In both cases – they have no doubt already told their American owners – the re-seeding will necessarily be expensive. Both need players of world-class talent and powerful influence. With Paul Scholes draining the last of his good red wine, and Ryan Giggs also contemplating rather less than a half-filled glass, Ferguson needs a major midfielder, a man the team can look to when something extra is required. Such a player was required at Stamford Bridge when Chelsea came back to United and he simply was not there.

Dalglish's requirement is also self-evident. Steven Gerrard remains capable of erupting brilliantly from time to time, but if he can be the inspiration of a team he is not the shaper of one. His football brain does not work in that way. Liverpool's most urgent need is someone in the image of Xabi Alonso, a driver, a tough obsessive, and no doubt Dalglish is more aware of this than anyone.

Meanwhile, Ferguson and Dalglish, the odd but compelling Scottish couple, will do what they can. But then you wouldn't want a whole lot more on any football high noon.

Cricket is missing a golden chance offered by Ireland

How ironic that the World Cup, the apex of one-day cricket but still mostly a miserably meandering version of the game we saw in all its glory Down Under during the Ashes series, should now be so intent on stripping away its best chance of redeeming glory.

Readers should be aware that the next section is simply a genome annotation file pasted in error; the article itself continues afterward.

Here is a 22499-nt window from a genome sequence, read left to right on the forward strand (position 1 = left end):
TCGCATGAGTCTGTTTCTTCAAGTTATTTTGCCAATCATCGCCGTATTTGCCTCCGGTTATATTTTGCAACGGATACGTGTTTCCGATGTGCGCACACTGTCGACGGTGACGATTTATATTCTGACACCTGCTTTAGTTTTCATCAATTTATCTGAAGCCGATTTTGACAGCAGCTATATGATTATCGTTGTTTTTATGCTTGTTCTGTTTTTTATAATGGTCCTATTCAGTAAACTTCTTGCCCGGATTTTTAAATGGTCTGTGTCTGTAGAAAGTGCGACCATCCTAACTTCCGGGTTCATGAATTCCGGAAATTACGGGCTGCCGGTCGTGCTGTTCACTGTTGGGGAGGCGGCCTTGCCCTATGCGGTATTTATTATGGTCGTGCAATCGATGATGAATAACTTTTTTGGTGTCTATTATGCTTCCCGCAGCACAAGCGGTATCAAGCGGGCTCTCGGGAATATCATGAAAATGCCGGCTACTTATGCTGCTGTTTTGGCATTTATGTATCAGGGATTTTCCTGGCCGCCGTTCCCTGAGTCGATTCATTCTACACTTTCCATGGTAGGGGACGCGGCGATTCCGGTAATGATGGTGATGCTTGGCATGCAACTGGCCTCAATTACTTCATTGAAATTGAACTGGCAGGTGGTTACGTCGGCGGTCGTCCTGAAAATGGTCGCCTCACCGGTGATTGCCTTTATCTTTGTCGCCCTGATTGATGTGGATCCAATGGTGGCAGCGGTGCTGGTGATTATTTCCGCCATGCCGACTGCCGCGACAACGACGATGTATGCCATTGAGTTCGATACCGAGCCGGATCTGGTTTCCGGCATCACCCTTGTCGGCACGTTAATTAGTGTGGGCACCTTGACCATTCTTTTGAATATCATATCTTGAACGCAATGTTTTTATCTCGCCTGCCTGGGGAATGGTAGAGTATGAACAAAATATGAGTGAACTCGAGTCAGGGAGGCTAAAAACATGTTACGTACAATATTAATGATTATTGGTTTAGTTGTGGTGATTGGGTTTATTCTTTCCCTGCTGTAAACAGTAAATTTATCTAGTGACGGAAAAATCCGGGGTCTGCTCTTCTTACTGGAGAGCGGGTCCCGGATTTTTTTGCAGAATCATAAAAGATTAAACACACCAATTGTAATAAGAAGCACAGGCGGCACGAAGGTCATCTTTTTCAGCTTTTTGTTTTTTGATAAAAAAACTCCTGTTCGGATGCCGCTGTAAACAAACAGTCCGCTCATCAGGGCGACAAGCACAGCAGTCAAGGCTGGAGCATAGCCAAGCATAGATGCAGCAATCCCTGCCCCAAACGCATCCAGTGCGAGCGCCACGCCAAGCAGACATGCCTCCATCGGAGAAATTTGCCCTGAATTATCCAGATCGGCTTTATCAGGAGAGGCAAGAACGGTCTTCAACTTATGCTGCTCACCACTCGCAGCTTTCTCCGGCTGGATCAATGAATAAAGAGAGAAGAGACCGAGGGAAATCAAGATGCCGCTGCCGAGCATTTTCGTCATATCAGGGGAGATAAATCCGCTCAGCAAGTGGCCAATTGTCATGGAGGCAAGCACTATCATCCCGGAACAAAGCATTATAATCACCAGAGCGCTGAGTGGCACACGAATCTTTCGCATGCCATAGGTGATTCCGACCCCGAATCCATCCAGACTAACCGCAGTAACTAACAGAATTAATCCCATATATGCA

You might have thought Kevin O'Brien's record-shattering century and the Irish victory over England would have at least a created a little pause for thought. But, no, apparently not; the pyjama game will be restricted to the Test-playing nations in future, and O'Brien wonders what that will do for the game in countries like his own and the Netherlands and Canada.

Nothing, of course. Which is sad when you think of the crowd-pleasing possibilities of a warm-up knockout tournament designed to glean the best candidates to walk in the footsteps of the legendary man from the Dublin Railway Union club.

Keegan still counts the cost of a lack of English players

Kevin Keegan gave up the England job with a sigh and a tear – but not before filing away one inherent difficulty.

This week he recalled it rather drolly, while still recommending that Spurs manager Harry Redknapp take the plunge if he is given the chance.

"When I was England boss I went to watch Arsenal against Chelsea," said Keegan, "and sat next to the French manager. He had 14 players on the field and I had one. Now that might not have been such a bad thing if I could have gone to Paris the next day and seen a game in which I had 14 on the field and he had one. Of course, it doesn't work like that."

You're right, Kevin, it's almost funny.